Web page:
Example 5-17 illustrates BGP authentication.
router bgp 13 address-family ipv4 vrf Peabody1 neighbor 220.127.116.11 remote-as 14 neighbor 18.104.22.168 password 5 1Sherman2 # establishes use of MD5 password "1Sherman2" for this neighbor address-family ipv4 vrf Dudley1 neighbor 22.214.171.124 remote-as 15 neighbor 126.96.36.199 password 5 77doright2 # establishes use of MD5 password "77doright2" for this neighbor
With BGP, ensure that MD5 authentication is enabled at both ends of the router pair. A router without MD5 authentication definitions will result in a keepalive timeout observed from the routers with MD5 configured as per the BGP authentication explained in RFC 1771.
EIGRP authentication is defined in an interface-specific manner and can be instantiated using either clear text or MD5 passwords. As previously stated, MD5 is the recommended usage. Authentication must be enabled for the autonomous system (AS) in question, as illustrated in Example 5-18.
router eigrp 13 address-family ipv4 vrf Bullwinkle1 autonomous-system 14 network 188.8.131.52 # define the vpn known as "Bullwinkle1" as operating under the eigrp autonomous system 14 address-family ipv4 vrf Rocky1 autonomous?system 15 network 184.108.40.206 # define the vpn known as "Rocky1" as operating under the eigrp autonomous system 15 interface Ethernet0/0 ip vrf forwarding Bullwinkle1 ip address 220.127.116.11 255.0.0.0 no ip directed-broadcast ip authentication mode eigrp 14 md5 # defines authentication mode for eigrp AS 14 # to be MD5 ip authentication key-chain eigrp 14 eigrp14 # sets the key chain name for eigrp AS 14 to the # string "eigrp14" interface Ethernet0/1 ip vrf forwarding Rocky1 ip address 18.104.22.168 255.0.0.0 no ip directed-broadcast ip authentication mode eigrp 15 md5 # defines authentication mode for eigrp AS 15 # to be MD5 ip authentication key-chain eigrp 15 eigrp15 # sets the key chain name for eigrp AS 15 to the # string "eigrp15" key chain eigrp14 key 1 key-string 5 1natashafatale3 # creates a 'chain' known as "eigrp14" of 1 key, with the # MD5 password set to "1natashafatale3" key chain eigrp15 key 1 key-string 5 3Borisbadenov1 # creates a 'chain' known as "eigrp15" of 1 key, with the # MD5 password set to "3Borisbadenov1"
The key-chain software feature allows the user to define a set of keys bound into a chain that can then be applied to an authentication operation. The ability to define a set of keys, rather than just one, allows for easier key migration on the basis of some predetermined interval. Note the key number in this command construct is just an index rather than the "key" variable used in an MD5 context.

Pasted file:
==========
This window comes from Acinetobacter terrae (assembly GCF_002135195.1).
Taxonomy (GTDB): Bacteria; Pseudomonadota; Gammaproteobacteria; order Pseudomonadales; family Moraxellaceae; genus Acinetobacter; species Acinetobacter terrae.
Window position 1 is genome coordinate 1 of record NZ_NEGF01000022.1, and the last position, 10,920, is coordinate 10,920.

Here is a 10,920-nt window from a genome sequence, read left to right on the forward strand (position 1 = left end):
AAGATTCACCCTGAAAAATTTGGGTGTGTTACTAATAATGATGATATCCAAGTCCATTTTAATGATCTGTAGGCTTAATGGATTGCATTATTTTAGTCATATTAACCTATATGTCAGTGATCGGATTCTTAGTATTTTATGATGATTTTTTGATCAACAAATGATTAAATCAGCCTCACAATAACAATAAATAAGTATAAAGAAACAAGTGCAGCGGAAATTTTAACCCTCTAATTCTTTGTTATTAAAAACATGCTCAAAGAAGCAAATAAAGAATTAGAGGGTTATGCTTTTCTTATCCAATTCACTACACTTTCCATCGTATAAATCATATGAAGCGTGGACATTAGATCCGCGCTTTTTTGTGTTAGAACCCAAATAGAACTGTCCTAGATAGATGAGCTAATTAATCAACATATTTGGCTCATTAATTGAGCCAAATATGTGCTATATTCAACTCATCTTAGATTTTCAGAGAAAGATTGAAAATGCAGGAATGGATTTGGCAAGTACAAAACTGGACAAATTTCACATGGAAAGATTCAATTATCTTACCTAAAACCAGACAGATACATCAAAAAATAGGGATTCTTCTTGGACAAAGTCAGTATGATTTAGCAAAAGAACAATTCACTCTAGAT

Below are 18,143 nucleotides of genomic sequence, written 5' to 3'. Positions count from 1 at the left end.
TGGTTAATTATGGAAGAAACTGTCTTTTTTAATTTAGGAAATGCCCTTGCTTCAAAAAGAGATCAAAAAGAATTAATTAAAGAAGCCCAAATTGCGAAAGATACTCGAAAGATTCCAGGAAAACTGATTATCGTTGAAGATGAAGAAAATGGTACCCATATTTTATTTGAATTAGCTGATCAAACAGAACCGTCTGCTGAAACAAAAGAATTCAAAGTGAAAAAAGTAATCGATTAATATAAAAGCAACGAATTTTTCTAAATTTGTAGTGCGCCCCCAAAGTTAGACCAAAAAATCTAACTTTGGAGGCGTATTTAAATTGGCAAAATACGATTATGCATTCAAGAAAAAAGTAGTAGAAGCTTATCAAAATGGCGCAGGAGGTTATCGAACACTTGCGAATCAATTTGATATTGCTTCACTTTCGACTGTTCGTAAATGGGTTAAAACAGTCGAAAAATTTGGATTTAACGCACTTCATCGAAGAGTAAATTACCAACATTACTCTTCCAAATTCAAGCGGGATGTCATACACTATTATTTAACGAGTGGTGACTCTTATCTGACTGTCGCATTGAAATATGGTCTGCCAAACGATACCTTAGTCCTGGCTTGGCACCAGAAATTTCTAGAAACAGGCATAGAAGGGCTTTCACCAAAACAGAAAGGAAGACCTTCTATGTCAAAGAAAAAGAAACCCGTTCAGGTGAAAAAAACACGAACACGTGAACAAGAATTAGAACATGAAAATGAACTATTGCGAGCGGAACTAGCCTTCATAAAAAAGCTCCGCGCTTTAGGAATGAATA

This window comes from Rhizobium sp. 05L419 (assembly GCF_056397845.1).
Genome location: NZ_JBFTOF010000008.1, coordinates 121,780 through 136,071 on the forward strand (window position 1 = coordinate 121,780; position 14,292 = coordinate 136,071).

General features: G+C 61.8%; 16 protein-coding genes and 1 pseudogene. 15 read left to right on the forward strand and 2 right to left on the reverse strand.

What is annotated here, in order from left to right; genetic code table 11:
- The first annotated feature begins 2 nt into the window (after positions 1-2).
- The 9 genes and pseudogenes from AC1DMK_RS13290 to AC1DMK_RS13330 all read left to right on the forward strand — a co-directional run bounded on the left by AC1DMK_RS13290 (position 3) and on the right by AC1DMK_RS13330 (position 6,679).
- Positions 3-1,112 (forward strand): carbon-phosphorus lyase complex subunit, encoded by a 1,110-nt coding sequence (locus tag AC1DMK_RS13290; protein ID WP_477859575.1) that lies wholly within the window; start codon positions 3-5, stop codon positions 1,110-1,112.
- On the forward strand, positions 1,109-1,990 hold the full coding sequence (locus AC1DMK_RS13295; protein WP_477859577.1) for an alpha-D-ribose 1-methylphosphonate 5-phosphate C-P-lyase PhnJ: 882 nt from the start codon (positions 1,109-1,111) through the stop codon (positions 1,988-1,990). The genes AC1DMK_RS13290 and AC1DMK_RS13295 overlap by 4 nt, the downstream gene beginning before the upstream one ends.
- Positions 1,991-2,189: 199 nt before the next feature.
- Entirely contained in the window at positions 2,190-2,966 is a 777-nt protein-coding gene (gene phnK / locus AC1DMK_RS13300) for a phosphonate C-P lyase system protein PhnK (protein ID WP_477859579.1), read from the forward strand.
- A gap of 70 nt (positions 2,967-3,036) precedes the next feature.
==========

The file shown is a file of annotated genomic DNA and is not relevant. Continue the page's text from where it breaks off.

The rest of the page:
OSPF also establishes authentication requirements on a per-interface basis. Additionally, authentication must be enabled for the area within the AS where authentication will be performed.
As with BGP, OSPF does not currently use the key chain methodology. Example 5-19 illustrates an OSPF authentication configuration.
router ospf 52 vrf Donald network 22.214.171.124 0.255.255.255 area 52 area 52 authentication message-digest # enables use of authentication within this ospf area for # ospf process 52 interface Ethernet0/0 ip vrf forwarding Donald ip address 10.1.1.2 255.255.255.0 no ip directed-broadcast ip ospf authentication message-digest # establishes authentication for the neighbor across this interface ip ospf message-digest-key 13 md5 5 1Daisy3 # defines "1Daisy3" as the MD5 password to be used on this link router ospf 42 vrf Mickey network 126.96.36.199 0.255.255.255 area 42 area 42 authentication message-digest # enables use of authentication within this ospf area for # ospf process 42 interface Ethernet0/1 ip vrf forwarding Mickey ip address 10.1.1.2 255.255.255.0 no ip directed-broadcast ip ospf authentication message-digest # establishes authentication for the neighbor across this interface ip ospf message-digest-key 13 md5 5 2minn1e7 # defines "2minn1e7" as the MD5 password to be used on this link
RIP version 2 supports neighbor authentication in a similar fashion to EIGRP. Example 5-20 shows a configuration for RIPv2 authentication.
interface Ethernet0/0 ip vrf forwarding Daffy1 ip address 188.8.131.52 255.0.0.0 no ip directed-broadcast ip rip authentication mode md5 #enables MD5 authentication over this rip interface ip rip authentication key-chain Daffy1 #sets "Daffy1" as the key chain to be used for this link key chain Daffy1 key 1 key-string 5 13Sylvester1 #creates a 'chain' known as "Daffy1" of 1 key, with the # MD5 password set to "13Sylvester1"
The following summarizes PE-CE routing security, in order of security preference: